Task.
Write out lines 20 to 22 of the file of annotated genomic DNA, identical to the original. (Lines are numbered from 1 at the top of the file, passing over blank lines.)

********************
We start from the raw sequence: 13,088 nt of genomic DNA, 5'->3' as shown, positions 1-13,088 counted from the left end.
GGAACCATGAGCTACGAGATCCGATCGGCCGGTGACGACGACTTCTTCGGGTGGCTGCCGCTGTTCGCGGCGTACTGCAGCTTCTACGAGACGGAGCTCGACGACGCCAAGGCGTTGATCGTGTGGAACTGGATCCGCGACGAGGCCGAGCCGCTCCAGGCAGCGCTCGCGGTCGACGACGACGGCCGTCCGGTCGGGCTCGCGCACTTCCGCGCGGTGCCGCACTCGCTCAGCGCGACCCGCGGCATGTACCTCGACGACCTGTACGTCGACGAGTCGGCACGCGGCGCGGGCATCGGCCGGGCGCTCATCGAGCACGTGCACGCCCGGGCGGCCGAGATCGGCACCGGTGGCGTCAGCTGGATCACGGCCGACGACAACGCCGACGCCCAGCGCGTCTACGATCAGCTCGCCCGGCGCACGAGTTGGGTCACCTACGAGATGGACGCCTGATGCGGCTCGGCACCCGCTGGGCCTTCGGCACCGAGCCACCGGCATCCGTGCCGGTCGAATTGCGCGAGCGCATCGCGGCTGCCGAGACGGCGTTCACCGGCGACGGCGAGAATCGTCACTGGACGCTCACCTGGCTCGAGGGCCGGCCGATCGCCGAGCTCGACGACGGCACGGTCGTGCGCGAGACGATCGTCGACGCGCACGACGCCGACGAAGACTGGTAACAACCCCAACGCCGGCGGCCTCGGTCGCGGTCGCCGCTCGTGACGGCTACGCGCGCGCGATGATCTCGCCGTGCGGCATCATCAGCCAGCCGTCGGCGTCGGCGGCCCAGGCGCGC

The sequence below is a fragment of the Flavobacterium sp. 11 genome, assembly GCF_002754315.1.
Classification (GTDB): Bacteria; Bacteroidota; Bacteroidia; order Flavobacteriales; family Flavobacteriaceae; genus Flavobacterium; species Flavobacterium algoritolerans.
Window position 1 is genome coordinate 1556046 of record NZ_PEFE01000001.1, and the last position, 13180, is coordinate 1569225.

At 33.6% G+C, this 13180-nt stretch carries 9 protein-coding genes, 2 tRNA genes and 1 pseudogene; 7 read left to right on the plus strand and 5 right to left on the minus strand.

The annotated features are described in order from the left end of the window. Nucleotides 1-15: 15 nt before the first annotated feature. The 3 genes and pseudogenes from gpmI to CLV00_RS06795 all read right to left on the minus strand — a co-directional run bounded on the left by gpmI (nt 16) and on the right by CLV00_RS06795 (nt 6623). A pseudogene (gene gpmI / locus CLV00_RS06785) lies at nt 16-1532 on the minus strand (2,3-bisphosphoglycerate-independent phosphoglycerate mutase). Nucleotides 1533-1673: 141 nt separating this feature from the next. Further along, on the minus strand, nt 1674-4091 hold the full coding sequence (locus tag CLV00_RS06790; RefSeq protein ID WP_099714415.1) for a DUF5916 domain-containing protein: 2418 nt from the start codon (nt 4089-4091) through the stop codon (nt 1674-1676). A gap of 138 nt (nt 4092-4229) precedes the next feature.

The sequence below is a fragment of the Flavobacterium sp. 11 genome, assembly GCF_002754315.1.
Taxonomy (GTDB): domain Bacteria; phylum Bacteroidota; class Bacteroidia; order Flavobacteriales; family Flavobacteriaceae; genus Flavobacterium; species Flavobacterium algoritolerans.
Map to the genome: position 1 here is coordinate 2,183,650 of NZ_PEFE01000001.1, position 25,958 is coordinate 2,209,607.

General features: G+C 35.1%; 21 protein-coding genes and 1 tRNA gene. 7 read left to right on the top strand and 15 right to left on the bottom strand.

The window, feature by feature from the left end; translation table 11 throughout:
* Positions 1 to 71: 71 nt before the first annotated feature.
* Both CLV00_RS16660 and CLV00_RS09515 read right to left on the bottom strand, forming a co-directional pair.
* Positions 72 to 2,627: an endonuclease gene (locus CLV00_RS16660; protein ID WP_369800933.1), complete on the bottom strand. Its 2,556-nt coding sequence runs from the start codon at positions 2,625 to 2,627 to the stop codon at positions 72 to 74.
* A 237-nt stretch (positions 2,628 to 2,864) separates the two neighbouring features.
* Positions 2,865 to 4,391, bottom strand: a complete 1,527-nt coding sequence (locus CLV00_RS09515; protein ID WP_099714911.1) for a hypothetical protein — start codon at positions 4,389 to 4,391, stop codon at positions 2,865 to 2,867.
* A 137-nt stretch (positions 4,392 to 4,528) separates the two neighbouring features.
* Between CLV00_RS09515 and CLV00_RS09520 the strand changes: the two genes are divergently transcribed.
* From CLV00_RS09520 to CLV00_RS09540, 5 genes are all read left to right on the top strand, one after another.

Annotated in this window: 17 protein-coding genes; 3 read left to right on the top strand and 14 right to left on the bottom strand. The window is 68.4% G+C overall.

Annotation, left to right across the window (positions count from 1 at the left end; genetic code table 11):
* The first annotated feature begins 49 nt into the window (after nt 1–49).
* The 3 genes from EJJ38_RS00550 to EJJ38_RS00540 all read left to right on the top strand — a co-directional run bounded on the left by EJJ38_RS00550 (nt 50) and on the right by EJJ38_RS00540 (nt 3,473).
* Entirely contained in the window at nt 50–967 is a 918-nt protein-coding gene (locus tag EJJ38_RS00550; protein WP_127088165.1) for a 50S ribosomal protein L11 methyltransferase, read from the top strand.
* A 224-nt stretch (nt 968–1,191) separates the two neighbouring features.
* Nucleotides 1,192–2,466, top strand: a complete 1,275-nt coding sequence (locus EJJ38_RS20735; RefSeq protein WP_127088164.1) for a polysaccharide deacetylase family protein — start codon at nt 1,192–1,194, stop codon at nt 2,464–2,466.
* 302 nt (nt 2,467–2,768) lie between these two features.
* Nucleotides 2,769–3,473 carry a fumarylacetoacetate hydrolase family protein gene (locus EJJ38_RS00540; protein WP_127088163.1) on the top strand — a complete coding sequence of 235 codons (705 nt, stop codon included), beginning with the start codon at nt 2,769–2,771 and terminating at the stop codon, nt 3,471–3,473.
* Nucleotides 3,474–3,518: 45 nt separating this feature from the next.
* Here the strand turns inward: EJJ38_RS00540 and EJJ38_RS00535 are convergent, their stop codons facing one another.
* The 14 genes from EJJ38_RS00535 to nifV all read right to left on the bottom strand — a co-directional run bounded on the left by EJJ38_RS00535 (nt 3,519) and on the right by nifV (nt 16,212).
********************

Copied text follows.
* From CLV00_RS09520 to CLV00_RS09540, 5 genes are all read left to right on the top strand, one after another.

Annotated in this window: 17 protein-coding genes; 3 read left to right on the top strand and 14 right to left on the bottom strand. The window is 68.4% G+C overall.

Annotation, left to right across the window (positions count from 1 at the left end; genetic code table 11):